[00:16:10:05] I mean, sure. I think if you could wave your wand, sure. Wouldn't that be nice? Although it would miss the fun. Because so much of the fun is watching people start to say, oh, I've done this the same way for 20 years. I never thought of that.
[00:16:22:26] So, foundationally, I think what we've done is set in motion governance structures or data collection processes, making data available. We still have a lot of work to do on capacity building. I'd say the cutting edge is going to be figuring out how do we continue to both scale this up?
[00:16:40:09] So we've set a 10% reduction goal, for example, in transportation, in reduction in single occupancy vehicles to campus. All staff and faculty for phase one have access to free public transportation. But the transit system in the city of Boston also needs work, right? So it's not a perfect system. So I think the next cutting edge will be the continued engagement with our public transportation systems, with the local industry partner so that it's not MIT acting as a lone innovative mobility system, if you will.
[00:17:16:03] RAJESH: So just throwing out a wild idea, do you think autonomous vehicles will change your world?
[00:17:24:24] JULIE NEWMAN: That's a great question. So on the mobility front, we're starting to open up and say, what-- I have so many things to share with you. I mean, how do you plan for a campus in the uncertainty? And so much of what the role of my office is doing is that.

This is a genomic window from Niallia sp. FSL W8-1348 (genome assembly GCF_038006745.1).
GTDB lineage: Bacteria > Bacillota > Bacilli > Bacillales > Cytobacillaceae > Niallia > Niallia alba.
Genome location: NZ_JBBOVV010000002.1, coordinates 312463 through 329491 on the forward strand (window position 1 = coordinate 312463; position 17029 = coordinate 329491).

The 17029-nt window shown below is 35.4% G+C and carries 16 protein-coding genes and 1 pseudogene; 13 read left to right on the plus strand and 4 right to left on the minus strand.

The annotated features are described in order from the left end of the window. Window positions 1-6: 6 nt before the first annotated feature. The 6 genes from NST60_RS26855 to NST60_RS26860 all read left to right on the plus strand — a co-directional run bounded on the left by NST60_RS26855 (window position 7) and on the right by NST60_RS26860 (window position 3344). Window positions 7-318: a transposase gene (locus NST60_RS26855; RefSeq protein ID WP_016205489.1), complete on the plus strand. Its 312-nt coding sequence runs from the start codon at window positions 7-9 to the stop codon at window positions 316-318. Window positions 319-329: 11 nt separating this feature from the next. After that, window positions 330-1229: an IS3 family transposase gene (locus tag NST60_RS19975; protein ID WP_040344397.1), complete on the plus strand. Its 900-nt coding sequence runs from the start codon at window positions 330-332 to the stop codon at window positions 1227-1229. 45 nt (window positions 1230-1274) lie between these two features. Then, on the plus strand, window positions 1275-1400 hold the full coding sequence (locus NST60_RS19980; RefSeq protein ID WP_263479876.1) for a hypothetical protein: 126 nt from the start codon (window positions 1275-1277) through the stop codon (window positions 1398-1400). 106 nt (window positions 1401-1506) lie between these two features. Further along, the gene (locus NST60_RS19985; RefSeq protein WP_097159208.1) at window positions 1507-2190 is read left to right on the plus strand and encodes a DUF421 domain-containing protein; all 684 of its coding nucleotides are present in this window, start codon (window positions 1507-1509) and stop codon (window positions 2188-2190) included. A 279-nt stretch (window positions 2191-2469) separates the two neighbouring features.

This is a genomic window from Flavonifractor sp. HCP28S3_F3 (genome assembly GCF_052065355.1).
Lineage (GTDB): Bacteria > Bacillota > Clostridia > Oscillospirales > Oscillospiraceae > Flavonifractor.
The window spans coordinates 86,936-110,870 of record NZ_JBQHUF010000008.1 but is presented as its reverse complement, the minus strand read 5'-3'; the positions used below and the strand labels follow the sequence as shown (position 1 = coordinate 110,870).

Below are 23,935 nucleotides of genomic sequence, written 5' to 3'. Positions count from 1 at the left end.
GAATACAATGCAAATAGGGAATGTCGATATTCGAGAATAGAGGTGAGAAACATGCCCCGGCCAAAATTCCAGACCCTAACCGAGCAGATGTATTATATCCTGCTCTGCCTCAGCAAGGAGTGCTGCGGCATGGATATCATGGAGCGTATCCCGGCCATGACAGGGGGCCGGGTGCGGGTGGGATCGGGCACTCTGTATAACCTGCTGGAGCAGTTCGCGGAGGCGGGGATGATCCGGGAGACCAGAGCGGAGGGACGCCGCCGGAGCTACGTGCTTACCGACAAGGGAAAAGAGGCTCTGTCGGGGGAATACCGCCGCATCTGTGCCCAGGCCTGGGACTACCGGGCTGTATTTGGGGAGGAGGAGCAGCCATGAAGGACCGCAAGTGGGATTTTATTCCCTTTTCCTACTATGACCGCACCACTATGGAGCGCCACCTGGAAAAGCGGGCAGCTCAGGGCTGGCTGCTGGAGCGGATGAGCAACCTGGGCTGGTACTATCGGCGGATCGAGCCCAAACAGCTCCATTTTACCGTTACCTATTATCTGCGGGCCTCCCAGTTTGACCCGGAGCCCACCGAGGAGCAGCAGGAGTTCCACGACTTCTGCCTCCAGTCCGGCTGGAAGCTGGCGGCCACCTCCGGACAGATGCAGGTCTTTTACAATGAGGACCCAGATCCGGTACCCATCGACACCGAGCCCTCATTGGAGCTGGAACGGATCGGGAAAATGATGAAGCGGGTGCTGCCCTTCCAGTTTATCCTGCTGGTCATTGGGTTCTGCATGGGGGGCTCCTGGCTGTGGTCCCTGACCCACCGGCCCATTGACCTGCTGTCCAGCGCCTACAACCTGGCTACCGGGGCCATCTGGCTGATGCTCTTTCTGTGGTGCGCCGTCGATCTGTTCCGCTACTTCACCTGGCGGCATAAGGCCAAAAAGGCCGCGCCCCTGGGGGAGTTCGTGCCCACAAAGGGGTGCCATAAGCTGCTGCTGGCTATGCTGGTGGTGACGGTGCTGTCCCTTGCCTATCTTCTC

[00:17:41:13] So what we do is we think about foundational. Then we work in the cutting edge around uncertainty. So uncertainty may be in the form of, what's the future of the autonomous vehicle? Can we actually get rid of parking garages? Do we redesign the campus and the roads for that? Do we come up with more flexible hours, if you will?
[00:18:01:03] But the other uncertainty is around climate change and risk. So at the same time as autonomous vehicles, we're also working with some of the same groups to say, OK, we're now doing predictive modeling on climate vulnerability. One of the discussions I had yesterday is we don't know what the perfect 100-year storm is. So what do you design to? We don't know how materials are going to change or what can now be recycled in a new way. So a lot of what the role of my office is is to embrace that uncertainty and work with people in the system to anticipate those various scenarios from autonomous vehicles to climate resiliency to material flow, if you will, and figure out how to plan for that in the most concrete yet flexible manner.
[00:18:46:25] DAVE: So one of the things that your office does is make all those variables visible--
[00:18:50:25] JULIE NEWMAN: Exactly.
[00:18:51:20] DAVE: --to all the key players in the MIT community.
[00:18:55:02] JULIE NEWMAN: Exactly. It's terribly exciting. Because part of-- I'd say, back to a cutting edge question, to me, the research being done in the labs here, so much of what we have found is quite cutting edge. But it often ends up being directed out. It goes out. It goes out through academic papers, through conferences, through very traditional academic, which is totally appropriate.